Where Have All The Leaders Gone?

Look inside your company today to find and develop the emerging leaders of tomorrow.

The No. 1 leadership challenge for CEOs today is developing “next-gen” leaders, according to DDI’s “Global Leadership Forecast 2018” (produced in partnership with The Conference Board and EY).

In the last two years, North American businesses have invested more in internal learning programs to halt the talent crisis and prepare the people they already have in house than anything else. And the No. 1 focus of their learning agendas is management and leadership skills.

In my own consulting work, I continue to bump into young, progressive individuals in the companies I serve, who are no longer just taking a management or leadership curriculum program. My interaction with these leaders often occurs after they’ve taken their learning development courses. That’s when the validation of their leadership skills is proven. Senior leaders will charge them to find out information on a particular strategic concern, then develop an action plan, and report back and make a presentation with their recommendations. These go-getters are on track to be the leaders of tomorrow.


Eligibility for inclusion in emerging leadership programs typically requires being identified as a high-potential performer or a person who desires to develop leadership skills in order to move up the ladder.

With the need for greater diversity on the leadership spectrum, more female manager candidates are being sought out. Diversity also is needed across generational and ethnic representation, as well as by specific skills. Emerging leaders also can include senior team leads or emerging executives with direct reports, who require better skills for greater leadership, abilities to enhance performance, and stronger influence within their companies.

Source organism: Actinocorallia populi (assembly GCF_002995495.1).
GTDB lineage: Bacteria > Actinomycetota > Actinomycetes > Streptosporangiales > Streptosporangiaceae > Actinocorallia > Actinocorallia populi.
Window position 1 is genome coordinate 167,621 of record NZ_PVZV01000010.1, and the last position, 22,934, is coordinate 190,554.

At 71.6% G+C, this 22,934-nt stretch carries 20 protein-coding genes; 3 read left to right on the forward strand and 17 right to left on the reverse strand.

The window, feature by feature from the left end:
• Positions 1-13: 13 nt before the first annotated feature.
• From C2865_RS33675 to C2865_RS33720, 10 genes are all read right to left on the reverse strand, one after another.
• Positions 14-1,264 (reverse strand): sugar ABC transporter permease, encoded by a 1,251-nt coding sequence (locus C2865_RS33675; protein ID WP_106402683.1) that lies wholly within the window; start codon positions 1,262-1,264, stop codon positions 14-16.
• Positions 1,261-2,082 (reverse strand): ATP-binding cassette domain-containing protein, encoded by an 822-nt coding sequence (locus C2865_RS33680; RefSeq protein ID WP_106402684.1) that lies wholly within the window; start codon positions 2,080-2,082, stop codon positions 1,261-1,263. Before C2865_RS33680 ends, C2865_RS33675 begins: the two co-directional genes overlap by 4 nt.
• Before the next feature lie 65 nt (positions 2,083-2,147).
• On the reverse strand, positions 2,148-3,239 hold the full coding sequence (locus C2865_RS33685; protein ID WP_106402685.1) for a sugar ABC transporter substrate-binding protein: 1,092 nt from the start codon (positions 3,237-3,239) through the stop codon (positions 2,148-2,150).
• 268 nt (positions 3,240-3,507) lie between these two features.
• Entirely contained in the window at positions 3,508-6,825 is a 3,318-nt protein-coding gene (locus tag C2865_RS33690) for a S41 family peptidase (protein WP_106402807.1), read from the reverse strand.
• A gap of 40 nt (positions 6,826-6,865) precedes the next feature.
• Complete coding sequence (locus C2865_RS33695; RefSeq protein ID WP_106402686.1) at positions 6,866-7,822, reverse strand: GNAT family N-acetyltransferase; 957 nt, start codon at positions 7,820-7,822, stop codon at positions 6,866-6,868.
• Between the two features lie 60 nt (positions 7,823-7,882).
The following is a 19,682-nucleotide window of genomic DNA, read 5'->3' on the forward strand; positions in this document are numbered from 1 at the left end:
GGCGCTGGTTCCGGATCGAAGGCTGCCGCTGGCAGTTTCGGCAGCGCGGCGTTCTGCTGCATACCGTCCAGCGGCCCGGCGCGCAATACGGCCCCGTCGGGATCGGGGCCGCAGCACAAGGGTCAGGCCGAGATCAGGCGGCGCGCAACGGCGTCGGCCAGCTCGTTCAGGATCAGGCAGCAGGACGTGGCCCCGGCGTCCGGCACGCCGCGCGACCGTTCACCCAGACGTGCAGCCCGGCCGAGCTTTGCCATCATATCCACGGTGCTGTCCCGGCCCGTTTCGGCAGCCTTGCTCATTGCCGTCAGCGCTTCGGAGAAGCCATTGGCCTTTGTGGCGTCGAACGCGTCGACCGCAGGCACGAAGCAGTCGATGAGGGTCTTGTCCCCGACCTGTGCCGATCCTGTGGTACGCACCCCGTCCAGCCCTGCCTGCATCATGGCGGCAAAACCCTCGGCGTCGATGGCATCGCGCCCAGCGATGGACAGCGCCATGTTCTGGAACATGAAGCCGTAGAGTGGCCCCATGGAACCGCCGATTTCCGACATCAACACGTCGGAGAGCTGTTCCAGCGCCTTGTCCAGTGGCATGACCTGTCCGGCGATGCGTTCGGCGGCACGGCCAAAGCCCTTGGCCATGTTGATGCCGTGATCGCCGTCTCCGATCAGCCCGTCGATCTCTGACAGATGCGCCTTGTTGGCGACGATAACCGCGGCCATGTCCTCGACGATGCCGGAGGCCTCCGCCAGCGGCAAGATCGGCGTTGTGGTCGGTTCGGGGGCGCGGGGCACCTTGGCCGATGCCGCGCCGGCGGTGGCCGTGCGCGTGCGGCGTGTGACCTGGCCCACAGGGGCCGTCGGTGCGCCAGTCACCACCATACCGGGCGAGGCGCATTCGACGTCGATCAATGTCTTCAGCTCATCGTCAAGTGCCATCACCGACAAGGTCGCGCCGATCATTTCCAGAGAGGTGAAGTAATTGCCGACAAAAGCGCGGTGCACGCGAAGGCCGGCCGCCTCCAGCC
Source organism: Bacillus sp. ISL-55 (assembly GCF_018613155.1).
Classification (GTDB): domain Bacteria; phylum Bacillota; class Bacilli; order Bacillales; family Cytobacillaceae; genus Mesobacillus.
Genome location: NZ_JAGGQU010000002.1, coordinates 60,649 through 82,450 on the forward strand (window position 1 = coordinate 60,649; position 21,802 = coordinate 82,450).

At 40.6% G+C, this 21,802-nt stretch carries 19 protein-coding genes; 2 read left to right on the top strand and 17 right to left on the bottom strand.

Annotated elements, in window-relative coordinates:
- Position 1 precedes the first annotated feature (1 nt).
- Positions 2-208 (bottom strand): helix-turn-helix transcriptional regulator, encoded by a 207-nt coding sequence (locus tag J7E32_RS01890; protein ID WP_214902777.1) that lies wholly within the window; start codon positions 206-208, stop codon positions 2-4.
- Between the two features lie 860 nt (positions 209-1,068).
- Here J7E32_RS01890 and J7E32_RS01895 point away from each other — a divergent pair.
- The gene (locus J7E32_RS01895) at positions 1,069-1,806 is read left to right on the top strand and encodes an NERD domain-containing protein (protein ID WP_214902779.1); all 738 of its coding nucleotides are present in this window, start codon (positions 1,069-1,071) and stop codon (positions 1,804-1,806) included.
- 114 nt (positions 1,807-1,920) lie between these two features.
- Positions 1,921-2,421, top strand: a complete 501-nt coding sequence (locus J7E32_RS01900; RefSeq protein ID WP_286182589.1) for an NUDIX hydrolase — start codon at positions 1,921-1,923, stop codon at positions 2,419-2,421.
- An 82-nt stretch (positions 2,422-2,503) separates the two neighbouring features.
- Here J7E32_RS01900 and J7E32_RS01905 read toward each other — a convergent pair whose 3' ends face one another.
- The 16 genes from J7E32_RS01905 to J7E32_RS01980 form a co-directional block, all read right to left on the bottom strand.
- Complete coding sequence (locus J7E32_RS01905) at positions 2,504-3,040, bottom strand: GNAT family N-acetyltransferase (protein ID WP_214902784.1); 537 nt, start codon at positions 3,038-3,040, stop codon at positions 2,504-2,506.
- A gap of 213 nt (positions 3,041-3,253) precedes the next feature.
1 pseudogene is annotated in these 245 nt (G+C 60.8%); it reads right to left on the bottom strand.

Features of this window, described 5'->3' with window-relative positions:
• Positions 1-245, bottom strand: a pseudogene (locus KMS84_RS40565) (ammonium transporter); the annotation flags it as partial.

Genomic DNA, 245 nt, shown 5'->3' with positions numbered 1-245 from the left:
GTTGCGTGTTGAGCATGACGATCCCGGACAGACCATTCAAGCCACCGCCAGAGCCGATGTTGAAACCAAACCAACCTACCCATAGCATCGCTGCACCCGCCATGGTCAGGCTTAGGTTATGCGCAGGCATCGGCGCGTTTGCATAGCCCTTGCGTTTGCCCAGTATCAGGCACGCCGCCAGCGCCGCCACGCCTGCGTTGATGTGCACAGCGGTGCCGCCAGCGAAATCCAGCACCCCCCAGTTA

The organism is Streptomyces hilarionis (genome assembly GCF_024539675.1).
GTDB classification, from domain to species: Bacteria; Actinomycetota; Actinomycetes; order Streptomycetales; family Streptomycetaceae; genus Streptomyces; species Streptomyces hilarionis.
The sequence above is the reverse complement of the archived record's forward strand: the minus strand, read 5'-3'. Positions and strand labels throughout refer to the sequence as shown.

How are you doing with training your emerging leaders? Hopefully, you’ll be better than the 35 percent of the companies that don’t even have a program to develop high-potential employees. The scary part is, of those companies that have a high-potential or emerging leaders learning program in place, only 55 percent actually measure the effectiveness of these programs.

As I have reviewed many emerging leadership programs, I am impressed with the degree of focus on people skills with an emphasis on empathy, communication skills, and emotional intelligence. At the same time, they also develop obvious leadership capabilities and digital competencies, such as learning to make data-driven decisions.

Leaders still need to learn how to inspire and motivate a diverse and inclusive workplace of employees. They must be skilled in managing downward, upward, and laterally to achieve desired results. Presenting their ideas effectively will always be essential. Likewise, the ability to network with others to influence collaboration and support needed for implementing new ideas and changes must be learned.

Classroom training is helpful for leadership candidates to learn principles and skills together with a group of like-minded peers. They get to see who their future leadership partners might be. Leaders and instructors can evaluate learners’ progress in applying leadership principles and meeting assigned commitments.